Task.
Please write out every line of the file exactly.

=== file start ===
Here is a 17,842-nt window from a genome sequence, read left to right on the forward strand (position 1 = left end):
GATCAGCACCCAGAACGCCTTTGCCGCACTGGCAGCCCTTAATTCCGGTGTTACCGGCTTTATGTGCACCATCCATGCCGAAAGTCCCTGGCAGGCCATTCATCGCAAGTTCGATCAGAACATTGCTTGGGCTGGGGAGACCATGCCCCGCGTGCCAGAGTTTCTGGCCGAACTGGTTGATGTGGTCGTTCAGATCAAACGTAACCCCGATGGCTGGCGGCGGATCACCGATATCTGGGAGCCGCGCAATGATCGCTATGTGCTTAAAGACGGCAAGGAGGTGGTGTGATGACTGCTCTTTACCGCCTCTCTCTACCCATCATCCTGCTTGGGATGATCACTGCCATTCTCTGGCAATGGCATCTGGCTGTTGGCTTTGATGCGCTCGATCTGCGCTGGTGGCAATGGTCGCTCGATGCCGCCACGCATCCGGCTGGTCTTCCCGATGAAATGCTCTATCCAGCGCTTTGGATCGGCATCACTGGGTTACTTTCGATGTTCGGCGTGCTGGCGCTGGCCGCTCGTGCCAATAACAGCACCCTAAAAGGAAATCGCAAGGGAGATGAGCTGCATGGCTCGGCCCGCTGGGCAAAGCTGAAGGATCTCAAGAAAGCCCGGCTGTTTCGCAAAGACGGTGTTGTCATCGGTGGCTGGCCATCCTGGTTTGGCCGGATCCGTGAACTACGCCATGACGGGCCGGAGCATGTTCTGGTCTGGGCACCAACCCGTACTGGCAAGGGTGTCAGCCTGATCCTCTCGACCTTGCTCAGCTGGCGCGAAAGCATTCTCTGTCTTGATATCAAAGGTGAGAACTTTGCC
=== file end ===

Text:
Here is a 17,842-nt window from a genome sequence, read left to right on the forward strand (position 1 = left end):
GATCAGCACCCAGAACGCCTTTGCCGCACTGGCAGCCCTTAATTCCGGTGTTACCGGCTTTATGTGCACCATCCATGCCGAAAGTCCCTGGCAGGCCATTCATCGCAAGTTCGATCAGAACATTGCTTGGGCTGGGGAGACCATGCCCCGCGTGCCAGAGTTTCTGGCCGAACTGGTTGATGTGGTCGTTCAGATCAAACGTAACCCCGATGGCTGGCGGCGGATCACCGATATCTGGGAGCCGCGCAATGATCGCTATGTGCTTAAAGACGGCAAGGAGGTGGTGTGATGACTGCTCTTTACCGCCTCTCTCTACCCATCATCCTGCTTGGGATGATCACTGCCATTCTCTGGCAATGGCATCTGGCTGTTGGCTTTGATGCGCTCGATCTGCGCTGGTGGCAATGGTCGCTCGATGCCGCCACGCATCCGGCTGGTCTTCCCGATGAAATGCTCTATCCAGCGCTTTGGATCGGCATCACTGGGTTACTTTCGATGTTCGGCGTGCTGGCGCTGGCCGCTCGTGCCAATAACAGCACCCTAAAAGGAAATCGCAAGGGAGATGAGCTGCATGGCTCGGCCCGCTGGGCAAAGCTGAAGGATCTCAAGAAAGCCCGGCTGTTTCGCAAAGACGGTGTTGTCATCGGTGGCTGGCCATCCTGGTTTGGCCGGATCCGTGAACTACGCCATGACGGGCCGGAGCATGTTCTGGTCTGGGCACCAACCCGTACTGGCAAGGGTGTCAGCCTGATCCTCTCGACCTTGCTCAGCTGGCGCGAAAGCATTCTCTGTCTTGATATCAAAGGTGAGAACTTTGCC